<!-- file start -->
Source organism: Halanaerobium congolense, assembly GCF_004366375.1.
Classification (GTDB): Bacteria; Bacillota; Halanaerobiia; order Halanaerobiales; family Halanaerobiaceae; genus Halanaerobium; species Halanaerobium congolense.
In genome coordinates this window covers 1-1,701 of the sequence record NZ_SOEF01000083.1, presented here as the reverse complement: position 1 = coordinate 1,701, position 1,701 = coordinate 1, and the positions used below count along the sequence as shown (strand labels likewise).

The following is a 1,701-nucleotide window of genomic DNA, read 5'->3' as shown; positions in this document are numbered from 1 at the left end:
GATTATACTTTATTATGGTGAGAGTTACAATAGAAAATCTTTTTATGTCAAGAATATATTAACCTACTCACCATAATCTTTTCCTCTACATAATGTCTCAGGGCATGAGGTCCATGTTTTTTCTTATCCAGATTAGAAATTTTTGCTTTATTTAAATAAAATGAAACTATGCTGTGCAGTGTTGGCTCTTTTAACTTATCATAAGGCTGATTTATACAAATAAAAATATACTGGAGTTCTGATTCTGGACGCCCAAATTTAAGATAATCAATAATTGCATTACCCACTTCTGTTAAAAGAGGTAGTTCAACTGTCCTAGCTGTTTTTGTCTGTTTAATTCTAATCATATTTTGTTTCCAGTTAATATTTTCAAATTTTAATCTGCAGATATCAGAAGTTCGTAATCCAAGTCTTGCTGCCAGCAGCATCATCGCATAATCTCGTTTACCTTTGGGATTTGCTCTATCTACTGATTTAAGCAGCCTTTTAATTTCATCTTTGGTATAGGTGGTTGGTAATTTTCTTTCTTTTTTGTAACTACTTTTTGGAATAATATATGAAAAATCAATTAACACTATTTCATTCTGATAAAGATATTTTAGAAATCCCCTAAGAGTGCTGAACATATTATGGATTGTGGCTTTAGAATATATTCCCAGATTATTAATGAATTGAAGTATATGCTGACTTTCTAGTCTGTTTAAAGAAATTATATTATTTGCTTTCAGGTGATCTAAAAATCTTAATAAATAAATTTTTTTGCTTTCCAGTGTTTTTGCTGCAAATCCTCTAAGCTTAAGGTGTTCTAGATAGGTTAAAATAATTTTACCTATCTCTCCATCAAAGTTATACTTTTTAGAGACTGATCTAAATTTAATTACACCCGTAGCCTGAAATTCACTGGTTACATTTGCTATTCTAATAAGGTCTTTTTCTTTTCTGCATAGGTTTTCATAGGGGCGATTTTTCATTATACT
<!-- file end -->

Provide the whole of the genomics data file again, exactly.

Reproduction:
Source organism: Halanaerobium congolense, assembly GCF_004366375.1.
Classification (GTDB): Bacteria; Bacillota; Halanaerobiia; order Halanaerobiales; family Halanaerobiaceae; genus Halanaerobium; species Halanaerobium congolense.
In genome coordinates this window covers 1-1,701 of the sequence record NZ_SOEF01000083.1, presented here as the reverse complement: position 1 = coordinate 1,701, position 1,701 = coordinate 1, and the positions used below count along the sequence as shown (strand labels likewise).

The following is a 1,701-nucleotide window of genomic DNA, read 5'->3' as shown; positions in this document are numbered from 1 at the left end:
GATTATACTTTATTATGGTGAGAGTTACAATAGAAAATCTTTTTATGTCAAGAATATATTAACCTACTCACCATAATCTTTTCCTCTACATAATGTCTCAGGGCATGAGGTCCATGTTTTTTCTTATCCAGATTAGAAATTTTTGCTTTATTTAAATAAAATGAAACTATGCTGTGCAGTGTTGGCTCTTTTAACTTATCATAAGGCTGATTTATACAAATAAAAATATACTGGAGTTCTGATTCTGGACGCCCAAATTTAAGATAATCAATAATTGCATTACCCACTTCTGTTAAAAGAGGTAGTTCAACTGTCCTAGCTGTTTTTGTCTGTTTAATTCTAATCATATTTTGTTTCCAGTTAATATTTTCAAATTTTAATCTGCAGATATCAGAAGTTCGTAATCCAAGTCTTGCTGCCAGCAGCATCATCGCATAATCTCGTTTACCTTTGGGATTTGCTCTATCTACTGATTTAAGCAGCCTTTTAATTTCATCTTTGGTATAGGTGGTTGGTAATTTTCTTTCTTTTTTGTAACTACTTTTTGGAATAATATATGAAAAATCAATTAACACTATTTCATTCTGATAAAGATATTTTAGAAATCCCCTAAGAGTGCTGAACATATTATGGATTGTGGCTTTAGAATATATTCCCAGATTATTAATGAATTGAAGTATATGCTGACTTTCTAGTCTGTTTAAAGAAATTATATTATTTGCTTTCAGGTGATCTAAAAATCTTAATAAATAAATTTTTTTGCTTTCCAGTGTTTTTGCTGCAAATCCTCTAAGCTTAAGGTGTTCTAGATAGGTTAAAATAATTTTACCTATCTCTCCATCAAAGTTATACTTTTTAGAGACTGATCTAAATTTAATTACACCCGTAGCCTGAAATTCACTGGTTACATTTGCTATTCTAATAAGGTCTTTTTCTTTTCTGCATAGGTTTTCATAGGGGCGATTTTTCATTATACT